While not so much in county school districts, many students in the Ashland, Fairview and Russell school districts still either walk or ride their bicycles to school. Children do not always use the best judgment when walking or riding their bikes. They sometimes dart into traffic from between parked vehicles or fail to look for oncoming vehicles when crossing the street. A fatal accident that occurred in Ashland during the 2009-10 school year is a grim reminder that even waiting for the bus can be dangerous. 

The most important part of the school day is the time students spend in the classroom, but all of us can play a role in making going to and from school safer. Help make this year a safe one.

Text Only
  • By a thread

    It took some last-minute political maneuvering by State Rep. Tanya Pullin, D-South Shore and some skilled wheeling and dealing to prevent a bill important to AK Steel in Ashland from ending up on the scrapheap of the 2014 Kentucky General Assembly.

    April 23, 2014

  • Along the river

    Here’s hoping the weather will be as close to perfect as possible on the evening of May 30, as members of the Paul G. Blazer High School class of 2014 gather on the banks of Ohio River for the school’s first graduation on the river that has helped fuel this community’s economy since the time when it was known as known as Poage’s Landing.

    April 22, 2014

  • Good opportunity

    Morehead State University is using a highly successful program for outstanding high school juniors and seniors at Western Kentucky University to launch a similar program beginning in the fall of 2015 on the MSU campus.

    April 20, 2014

  • What's next?

    While virtually all cities in northeastern Kentucky provide their residents with some utility services — water and sewer, mainly, and sometimes natural gas — to the best of our knowledge, Olive Hill is the only town in the FIVCO region with its own electrical company.

    April 13, 2014

  • 'Waited too long'

    Lt. Garlin Murl Conner left the U.S. Army as the second-most decorated soldier during World War II, earning four Silver Stars, four Bronze Stars, seven Purple Hearts and the Distinguished Service Cross for his actions during 28 straight months in combat.

    April 12, 2014

  • Enact HB 3

    The National Rx Drug Abuse Summit is under way hundreds of miles from eastern Kentucky in Orlando, Fla., but the three-day conference which runs through Thursday, was organized by Operation UNITE, the eastern Kentucky anti-drug group that knows all too well the devastating impact the prescription drug epidemic continues to have on this region.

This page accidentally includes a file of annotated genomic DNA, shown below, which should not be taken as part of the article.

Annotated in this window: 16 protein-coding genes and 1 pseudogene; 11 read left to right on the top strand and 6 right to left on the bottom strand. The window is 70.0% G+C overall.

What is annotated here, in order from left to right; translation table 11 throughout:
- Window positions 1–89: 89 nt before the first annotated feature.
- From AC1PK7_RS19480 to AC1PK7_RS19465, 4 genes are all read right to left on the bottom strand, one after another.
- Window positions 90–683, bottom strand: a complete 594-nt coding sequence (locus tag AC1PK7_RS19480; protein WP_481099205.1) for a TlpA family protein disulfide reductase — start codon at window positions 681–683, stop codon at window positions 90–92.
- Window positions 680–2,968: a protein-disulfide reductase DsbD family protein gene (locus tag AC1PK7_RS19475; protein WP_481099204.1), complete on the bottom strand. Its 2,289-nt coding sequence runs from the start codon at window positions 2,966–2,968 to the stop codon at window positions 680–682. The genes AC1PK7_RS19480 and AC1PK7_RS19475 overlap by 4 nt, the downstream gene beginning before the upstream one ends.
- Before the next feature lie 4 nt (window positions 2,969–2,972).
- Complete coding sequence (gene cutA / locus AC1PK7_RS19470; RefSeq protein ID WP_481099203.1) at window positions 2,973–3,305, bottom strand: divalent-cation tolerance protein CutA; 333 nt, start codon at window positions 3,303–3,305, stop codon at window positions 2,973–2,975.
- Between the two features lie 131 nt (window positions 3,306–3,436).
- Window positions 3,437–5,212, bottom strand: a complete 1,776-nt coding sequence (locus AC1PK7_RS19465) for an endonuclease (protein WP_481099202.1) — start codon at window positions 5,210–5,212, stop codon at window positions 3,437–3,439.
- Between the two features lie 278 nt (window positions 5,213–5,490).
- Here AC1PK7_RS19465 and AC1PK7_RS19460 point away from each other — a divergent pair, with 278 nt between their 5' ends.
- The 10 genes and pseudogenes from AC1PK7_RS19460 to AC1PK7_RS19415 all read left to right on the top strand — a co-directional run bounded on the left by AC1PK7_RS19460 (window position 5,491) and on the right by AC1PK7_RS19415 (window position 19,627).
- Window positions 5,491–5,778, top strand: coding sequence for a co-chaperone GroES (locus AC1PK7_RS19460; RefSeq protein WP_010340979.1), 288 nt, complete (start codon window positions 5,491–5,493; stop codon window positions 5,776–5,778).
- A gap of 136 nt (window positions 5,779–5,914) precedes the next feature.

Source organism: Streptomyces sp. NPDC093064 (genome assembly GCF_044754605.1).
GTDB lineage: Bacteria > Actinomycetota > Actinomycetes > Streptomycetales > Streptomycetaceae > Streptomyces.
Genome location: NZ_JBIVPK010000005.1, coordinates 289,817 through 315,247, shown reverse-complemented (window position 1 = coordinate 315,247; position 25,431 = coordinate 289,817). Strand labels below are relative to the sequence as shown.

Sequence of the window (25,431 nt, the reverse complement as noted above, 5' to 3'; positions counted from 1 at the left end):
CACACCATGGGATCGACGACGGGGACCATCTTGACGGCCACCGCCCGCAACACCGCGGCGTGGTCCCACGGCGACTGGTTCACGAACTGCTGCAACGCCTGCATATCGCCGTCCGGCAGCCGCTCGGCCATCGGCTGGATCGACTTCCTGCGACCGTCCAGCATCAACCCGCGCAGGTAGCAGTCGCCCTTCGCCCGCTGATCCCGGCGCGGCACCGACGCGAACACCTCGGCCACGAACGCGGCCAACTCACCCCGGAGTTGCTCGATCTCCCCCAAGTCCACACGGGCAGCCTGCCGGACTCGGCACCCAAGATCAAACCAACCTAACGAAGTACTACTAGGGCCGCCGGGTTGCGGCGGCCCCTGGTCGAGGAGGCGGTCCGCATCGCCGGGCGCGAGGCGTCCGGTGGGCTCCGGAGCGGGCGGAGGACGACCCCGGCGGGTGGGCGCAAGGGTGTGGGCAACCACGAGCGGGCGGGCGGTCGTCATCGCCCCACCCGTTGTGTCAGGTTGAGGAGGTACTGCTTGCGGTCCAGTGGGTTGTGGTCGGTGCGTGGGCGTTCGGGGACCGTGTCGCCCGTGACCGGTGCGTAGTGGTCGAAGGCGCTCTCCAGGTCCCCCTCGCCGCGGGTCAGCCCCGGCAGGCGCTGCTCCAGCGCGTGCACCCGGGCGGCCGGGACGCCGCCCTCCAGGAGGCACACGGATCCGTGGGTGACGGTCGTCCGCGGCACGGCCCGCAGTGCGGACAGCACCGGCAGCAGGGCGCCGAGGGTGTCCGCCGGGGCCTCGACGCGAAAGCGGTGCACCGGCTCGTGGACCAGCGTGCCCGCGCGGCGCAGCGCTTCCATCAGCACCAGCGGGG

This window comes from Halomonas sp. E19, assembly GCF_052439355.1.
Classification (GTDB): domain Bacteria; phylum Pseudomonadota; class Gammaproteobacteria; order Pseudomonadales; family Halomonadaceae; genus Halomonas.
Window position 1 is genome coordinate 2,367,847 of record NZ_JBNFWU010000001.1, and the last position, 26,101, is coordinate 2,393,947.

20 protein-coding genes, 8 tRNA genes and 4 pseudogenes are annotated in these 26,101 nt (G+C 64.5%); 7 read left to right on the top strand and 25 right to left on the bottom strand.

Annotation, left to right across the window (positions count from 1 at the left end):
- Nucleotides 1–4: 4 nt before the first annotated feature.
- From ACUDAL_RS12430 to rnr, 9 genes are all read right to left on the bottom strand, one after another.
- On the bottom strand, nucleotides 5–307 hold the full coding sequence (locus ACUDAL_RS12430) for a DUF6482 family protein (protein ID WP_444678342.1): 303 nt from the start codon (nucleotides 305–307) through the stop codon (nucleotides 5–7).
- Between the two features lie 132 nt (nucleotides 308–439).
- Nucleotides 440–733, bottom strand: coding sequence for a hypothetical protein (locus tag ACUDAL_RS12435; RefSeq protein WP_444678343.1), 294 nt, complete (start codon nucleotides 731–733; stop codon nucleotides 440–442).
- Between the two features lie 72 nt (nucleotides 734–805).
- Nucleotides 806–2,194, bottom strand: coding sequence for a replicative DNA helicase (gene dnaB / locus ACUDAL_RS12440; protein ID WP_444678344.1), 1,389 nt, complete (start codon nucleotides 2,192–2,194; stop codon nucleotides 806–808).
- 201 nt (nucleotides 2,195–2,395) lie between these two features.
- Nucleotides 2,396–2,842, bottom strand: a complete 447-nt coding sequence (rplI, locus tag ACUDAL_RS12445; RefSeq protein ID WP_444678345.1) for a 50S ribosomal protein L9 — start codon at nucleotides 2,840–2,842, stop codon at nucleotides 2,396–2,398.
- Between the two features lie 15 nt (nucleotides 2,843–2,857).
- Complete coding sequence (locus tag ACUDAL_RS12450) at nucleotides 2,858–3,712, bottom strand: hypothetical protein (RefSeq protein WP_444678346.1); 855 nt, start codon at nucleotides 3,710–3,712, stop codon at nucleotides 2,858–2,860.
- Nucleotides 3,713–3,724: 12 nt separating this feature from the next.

April 11, 2014

  • State officials cease efforts to stop advance of ash borer

    Kentucky’s war against the tiny emerald ash borer responsible for already killing more than 25 million ash trees in the eastern United States has ended in surrender — by state officials, not the tiny insect.

    April 8, 2014

  • Demise of apparel industry in Kentucky continues

    The steady demise of the once thriving clothing industry in small Kentucky towns continues with the latest factory to announce it is shutting down being one of the largest: Fruit of the Loom has announced it is closing its last remaining plant in Jamestown, a move that eventually will see the elimination of more than 600 jobs in the small town near Lake Cumberland.

    April 7, 2014

  • None on ballot

    The 2014 Kentucky General Assembly considered an unusually high number of proposed amendments to the Kentucky Constitution on such issues as casino gambling, the restoration of voting rights for convicted felons and the elimination of state and local elected offices.

    April 4, 2014

  • Time runs out

    Two bills proposed by House Majority Leader Rocky Adkins and designed to boost the economy of this region have apparently died in the Kentucky Senate after being approved by the House of Representatives. Despite easily being approved by the Democratic-controlled House, neither bill was even brought up for a vote by the Republican-controlled Senate.

    April 2, 2014

Featured Ads
Seasonal Content
AP Video
Hyperlocal Search
Premier Guide
Find a business

Walking Fingers
Maps, Menus, Store hours, Coupons, and more...
Premier Guide
SEC Zone